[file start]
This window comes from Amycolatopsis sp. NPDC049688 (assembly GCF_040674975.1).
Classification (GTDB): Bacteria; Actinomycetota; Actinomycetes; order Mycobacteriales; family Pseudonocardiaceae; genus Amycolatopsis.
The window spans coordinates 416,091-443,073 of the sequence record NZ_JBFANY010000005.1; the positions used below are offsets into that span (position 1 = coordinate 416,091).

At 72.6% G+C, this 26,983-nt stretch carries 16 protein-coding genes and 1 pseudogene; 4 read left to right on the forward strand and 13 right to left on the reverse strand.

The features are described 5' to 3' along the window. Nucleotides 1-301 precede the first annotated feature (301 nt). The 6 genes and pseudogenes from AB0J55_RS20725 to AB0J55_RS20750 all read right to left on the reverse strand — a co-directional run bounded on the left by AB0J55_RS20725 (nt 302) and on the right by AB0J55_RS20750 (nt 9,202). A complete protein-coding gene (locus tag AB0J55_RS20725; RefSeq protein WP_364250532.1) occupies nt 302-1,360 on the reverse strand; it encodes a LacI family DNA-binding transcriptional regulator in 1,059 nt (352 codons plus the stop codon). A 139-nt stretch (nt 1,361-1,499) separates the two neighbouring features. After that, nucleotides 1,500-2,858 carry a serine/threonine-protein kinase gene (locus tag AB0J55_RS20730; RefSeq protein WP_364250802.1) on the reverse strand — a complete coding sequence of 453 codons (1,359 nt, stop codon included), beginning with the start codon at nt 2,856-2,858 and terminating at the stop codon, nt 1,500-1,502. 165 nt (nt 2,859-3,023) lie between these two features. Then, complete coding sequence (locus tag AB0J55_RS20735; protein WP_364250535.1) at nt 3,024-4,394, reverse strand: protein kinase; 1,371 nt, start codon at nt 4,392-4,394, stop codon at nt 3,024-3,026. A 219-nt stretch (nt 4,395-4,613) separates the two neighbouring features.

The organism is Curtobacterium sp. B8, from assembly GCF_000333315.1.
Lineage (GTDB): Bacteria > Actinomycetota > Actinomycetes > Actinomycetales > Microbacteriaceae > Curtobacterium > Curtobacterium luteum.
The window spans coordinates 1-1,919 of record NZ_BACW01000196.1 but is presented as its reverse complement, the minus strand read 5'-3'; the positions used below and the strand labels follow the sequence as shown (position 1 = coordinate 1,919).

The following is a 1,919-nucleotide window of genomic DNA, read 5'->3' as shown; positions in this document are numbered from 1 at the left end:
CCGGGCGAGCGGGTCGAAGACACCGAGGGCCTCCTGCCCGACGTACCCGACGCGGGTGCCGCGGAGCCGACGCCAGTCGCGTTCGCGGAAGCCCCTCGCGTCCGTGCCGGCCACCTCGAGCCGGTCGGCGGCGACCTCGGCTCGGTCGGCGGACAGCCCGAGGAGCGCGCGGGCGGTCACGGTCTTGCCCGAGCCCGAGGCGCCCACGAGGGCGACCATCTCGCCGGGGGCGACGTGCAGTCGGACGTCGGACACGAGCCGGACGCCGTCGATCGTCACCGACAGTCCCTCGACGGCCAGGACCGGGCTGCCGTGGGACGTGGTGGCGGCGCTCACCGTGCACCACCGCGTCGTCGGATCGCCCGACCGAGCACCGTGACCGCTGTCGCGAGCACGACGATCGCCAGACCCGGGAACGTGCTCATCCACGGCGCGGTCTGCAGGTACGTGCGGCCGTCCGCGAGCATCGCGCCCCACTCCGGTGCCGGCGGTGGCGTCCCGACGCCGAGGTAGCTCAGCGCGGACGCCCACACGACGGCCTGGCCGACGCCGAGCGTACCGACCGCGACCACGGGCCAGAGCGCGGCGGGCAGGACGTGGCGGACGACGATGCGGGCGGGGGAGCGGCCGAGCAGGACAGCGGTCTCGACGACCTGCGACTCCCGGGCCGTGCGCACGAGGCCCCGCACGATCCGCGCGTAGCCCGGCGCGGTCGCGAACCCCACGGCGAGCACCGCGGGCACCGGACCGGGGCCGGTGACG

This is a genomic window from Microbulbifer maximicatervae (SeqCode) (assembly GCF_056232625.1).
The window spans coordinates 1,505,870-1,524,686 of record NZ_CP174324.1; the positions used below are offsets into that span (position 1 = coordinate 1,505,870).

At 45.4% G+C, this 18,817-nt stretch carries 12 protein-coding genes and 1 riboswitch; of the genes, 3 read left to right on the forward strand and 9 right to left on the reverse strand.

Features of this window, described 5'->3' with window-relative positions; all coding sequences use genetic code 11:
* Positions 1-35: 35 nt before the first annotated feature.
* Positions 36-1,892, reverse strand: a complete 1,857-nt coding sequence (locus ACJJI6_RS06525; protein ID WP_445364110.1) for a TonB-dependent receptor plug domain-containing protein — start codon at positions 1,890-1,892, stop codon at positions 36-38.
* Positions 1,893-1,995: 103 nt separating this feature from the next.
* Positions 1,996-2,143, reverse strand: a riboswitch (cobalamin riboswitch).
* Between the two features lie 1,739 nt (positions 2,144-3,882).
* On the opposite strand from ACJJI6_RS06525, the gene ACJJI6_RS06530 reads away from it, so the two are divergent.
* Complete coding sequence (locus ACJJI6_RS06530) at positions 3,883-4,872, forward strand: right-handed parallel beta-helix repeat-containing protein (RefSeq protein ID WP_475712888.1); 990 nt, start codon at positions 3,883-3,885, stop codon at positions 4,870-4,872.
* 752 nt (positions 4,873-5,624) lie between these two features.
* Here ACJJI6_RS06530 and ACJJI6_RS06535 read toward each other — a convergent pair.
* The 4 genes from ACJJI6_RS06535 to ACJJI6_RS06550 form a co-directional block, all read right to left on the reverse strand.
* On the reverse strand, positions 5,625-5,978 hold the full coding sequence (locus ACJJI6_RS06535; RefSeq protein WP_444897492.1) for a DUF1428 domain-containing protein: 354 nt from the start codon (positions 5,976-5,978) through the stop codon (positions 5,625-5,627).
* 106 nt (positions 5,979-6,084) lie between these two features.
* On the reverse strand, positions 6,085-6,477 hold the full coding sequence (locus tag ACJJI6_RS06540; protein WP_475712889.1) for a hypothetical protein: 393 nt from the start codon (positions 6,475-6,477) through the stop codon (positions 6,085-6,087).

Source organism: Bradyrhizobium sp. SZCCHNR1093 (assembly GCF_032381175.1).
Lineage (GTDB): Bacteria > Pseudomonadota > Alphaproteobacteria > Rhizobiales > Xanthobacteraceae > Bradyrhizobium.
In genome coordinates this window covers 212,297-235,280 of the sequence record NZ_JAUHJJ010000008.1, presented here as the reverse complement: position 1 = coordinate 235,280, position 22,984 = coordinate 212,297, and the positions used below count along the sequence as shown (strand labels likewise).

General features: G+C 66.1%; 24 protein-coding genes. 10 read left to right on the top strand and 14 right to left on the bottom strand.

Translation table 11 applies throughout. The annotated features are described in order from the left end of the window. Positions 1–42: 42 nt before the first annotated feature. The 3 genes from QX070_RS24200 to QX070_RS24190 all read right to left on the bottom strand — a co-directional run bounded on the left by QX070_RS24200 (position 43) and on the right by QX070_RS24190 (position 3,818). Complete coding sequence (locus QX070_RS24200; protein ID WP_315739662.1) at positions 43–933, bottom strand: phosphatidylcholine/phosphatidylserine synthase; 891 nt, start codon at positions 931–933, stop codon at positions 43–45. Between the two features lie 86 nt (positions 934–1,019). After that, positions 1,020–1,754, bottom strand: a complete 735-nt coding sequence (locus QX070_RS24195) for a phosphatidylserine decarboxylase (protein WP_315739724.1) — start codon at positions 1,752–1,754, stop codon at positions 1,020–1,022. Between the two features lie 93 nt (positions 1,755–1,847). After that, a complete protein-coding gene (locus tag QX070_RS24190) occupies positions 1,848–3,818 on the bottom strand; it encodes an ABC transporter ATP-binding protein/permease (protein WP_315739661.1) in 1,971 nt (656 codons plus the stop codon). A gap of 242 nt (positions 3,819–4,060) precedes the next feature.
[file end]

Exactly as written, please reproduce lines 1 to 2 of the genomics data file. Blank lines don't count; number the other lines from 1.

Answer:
This window comes from Amycolatopsis sp. NPDC049688 (assembly GCF_040674975.1).
Classification (GTDB): Bacteria; Actinomycetota; Actinomycetes; order Mycobacteriales; family Pseudonocardiaceae; genus Amycolatopsis.